Sustainable Development and Management of the Shallow Subsurface

Humankind has always been more interested in its visible surroundings, as landscape, air and water, rather than in the subsurface. In general we don’t think about the subsurface, let alone the processes that govern it and how these may determine our lives. This lack of awareness points to a major knowledge gap and has hampered major development of the underground so far. As we are running short of affordable and sustainable options for an expanding (and increasingly urban) human population, the subsurface may be a challenging resort to turn to. But sustainable use of the subsurface also implies a smart use of Earth processes to the benefit of human societies and ecosystems.

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Development of an integrated management framework

The project consists of a PhD-study focussed on the development of an integrated management framework for the sustainable use of the shallow subsurface in the (predominantly) urban environment. The research is conducted in cooperation with the department of Environmental Economics of the IVM Institute for Environmental Studies at the VU University Amsterdam,  the Earth Sciences Department.

Main research question, determining subsurface contribution

The main research question is related to determining the contribution that the subsurface can make to preventing urban sprawl and increasing urban density as well as improving the quality of life in the urban environment. This not only needs to take earth- and geotechnical sciences into account, but also look at legal and socio-economic aspects of these developments to identify viable options.

Distinction is made between seven roles of the subsurface:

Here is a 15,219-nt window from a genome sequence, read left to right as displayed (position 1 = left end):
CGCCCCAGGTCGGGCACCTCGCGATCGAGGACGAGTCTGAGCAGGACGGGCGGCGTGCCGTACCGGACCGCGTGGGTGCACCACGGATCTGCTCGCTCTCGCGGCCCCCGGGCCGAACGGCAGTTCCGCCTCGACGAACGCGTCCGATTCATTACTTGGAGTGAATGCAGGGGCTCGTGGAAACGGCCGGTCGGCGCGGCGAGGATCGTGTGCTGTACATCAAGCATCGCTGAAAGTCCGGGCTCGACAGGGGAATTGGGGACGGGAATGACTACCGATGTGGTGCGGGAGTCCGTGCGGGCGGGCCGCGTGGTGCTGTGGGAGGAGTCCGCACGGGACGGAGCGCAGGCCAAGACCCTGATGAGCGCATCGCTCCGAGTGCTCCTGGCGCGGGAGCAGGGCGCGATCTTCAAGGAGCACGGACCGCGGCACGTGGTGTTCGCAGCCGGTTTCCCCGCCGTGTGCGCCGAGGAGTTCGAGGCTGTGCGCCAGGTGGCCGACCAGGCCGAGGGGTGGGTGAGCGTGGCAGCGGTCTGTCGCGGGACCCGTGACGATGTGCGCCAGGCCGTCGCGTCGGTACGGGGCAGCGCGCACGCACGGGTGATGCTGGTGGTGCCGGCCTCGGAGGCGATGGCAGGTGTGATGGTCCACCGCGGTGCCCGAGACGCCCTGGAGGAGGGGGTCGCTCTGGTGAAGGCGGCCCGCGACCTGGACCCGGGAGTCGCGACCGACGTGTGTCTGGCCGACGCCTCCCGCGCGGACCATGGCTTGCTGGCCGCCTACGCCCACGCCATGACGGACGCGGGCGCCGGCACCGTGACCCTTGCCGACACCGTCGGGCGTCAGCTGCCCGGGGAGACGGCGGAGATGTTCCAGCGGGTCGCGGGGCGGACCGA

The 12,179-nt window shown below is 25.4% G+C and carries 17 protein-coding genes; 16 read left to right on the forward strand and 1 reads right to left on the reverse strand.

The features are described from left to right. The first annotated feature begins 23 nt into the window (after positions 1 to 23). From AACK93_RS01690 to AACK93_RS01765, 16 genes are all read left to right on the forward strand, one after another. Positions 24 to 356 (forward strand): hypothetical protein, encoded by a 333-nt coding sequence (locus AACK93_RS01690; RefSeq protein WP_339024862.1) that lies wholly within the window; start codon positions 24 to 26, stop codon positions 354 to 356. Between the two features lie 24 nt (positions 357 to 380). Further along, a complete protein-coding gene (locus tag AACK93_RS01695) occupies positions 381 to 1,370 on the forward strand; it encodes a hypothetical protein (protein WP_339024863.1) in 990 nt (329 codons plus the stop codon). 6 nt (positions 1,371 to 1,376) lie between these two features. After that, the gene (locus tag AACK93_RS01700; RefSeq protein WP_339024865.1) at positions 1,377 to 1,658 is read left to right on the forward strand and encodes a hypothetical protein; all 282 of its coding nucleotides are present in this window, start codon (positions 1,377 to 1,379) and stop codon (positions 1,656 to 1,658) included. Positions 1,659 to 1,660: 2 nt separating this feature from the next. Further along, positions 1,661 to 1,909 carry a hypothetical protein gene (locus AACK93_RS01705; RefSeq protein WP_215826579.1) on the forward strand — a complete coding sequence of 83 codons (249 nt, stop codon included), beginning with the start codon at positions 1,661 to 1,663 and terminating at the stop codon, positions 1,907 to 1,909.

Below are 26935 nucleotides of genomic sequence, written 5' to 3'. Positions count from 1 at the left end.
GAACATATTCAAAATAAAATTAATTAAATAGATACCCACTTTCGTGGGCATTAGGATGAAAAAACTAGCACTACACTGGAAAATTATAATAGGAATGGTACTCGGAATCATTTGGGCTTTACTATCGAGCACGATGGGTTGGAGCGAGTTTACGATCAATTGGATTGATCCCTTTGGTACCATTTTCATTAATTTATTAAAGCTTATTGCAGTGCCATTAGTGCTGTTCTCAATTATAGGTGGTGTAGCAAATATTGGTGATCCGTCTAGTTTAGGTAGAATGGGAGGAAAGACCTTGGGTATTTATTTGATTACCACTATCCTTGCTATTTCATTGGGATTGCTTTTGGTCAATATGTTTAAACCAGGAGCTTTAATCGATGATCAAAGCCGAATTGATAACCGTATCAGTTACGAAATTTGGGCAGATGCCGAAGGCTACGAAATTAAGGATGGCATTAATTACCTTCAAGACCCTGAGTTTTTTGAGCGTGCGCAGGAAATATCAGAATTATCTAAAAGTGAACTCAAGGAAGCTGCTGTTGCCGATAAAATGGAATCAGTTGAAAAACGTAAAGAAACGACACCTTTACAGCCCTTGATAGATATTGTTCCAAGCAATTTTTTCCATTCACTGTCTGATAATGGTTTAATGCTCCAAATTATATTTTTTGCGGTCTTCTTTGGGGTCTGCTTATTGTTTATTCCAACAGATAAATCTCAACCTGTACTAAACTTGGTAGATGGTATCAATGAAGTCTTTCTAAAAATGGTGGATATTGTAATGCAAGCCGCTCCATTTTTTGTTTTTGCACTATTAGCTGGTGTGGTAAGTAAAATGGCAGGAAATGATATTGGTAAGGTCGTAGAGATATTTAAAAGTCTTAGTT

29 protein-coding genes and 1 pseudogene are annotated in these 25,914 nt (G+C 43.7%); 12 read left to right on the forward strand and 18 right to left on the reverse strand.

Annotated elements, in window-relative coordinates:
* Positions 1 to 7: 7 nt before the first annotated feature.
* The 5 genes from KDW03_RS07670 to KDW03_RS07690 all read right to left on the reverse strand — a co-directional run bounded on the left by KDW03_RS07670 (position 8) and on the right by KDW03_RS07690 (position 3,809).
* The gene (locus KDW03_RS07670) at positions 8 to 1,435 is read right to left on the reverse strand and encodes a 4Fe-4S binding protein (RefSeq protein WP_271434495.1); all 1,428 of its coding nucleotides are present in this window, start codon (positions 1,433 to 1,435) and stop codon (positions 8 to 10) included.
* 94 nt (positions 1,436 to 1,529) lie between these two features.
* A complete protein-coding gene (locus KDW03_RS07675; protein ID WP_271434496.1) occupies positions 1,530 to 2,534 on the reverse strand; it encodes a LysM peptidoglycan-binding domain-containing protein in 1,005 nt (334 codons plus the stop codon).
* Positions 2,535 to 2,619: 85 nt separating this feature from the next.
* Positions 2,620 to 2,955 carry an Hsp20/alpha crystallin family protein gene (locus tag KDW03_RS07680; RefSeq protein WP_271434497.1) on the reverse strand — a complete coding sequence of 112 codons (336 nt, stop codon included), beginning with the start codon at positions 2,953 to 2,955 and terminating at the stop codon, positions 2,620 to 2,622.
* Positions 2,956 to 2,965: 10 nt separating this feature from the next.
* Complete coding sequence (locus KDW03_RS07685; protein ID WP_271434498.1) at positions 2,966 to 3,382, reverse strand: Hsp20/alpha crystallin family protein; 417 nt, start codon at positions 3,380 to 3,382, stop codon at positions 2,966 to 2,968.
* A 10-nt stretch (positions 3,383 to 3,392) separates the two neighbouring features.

1. source of natural resources
  2. storage of materials
  3. space for public and commercial use
  4. space for infrastructure
  5. medium for foundation for constructions
  6. component in life-support systems
  7. archive of historical and geological heritage

Outcome, expected impact

The effects of the water, food and resources nexus will most strongly be felt in urban areas. The study will provide insight in the possible role of the subsurface in urban development. More explicit knowledge will be generated on relationships between pressures on land use from population growth, increase in prosperity and how the subsurface may alleviate these pressures contributing to an improvement of the quality of life in the city. By providing quantifiable estimates on the subsurface dependence and contribution to increasing urban densities taking socio-economic aspects as well as physical and technological aspects into account together with the identification of enabling subsurface characteristics the study will contribute to a more integrated management model for the sustainable use of the subsurface. Constraints as well as opportunities provided by the subsurface can thus be more explicitly addressed.

 

This will enable balancing exploitation and protection of a major environmental resource in a multi-stakeholder, multi-dimensional space where a gap has been identified between safeguarding the provision of ecosystem services, technological advances and capabilities in the built environment and the integration and development of supporting legislation and policies for the underground.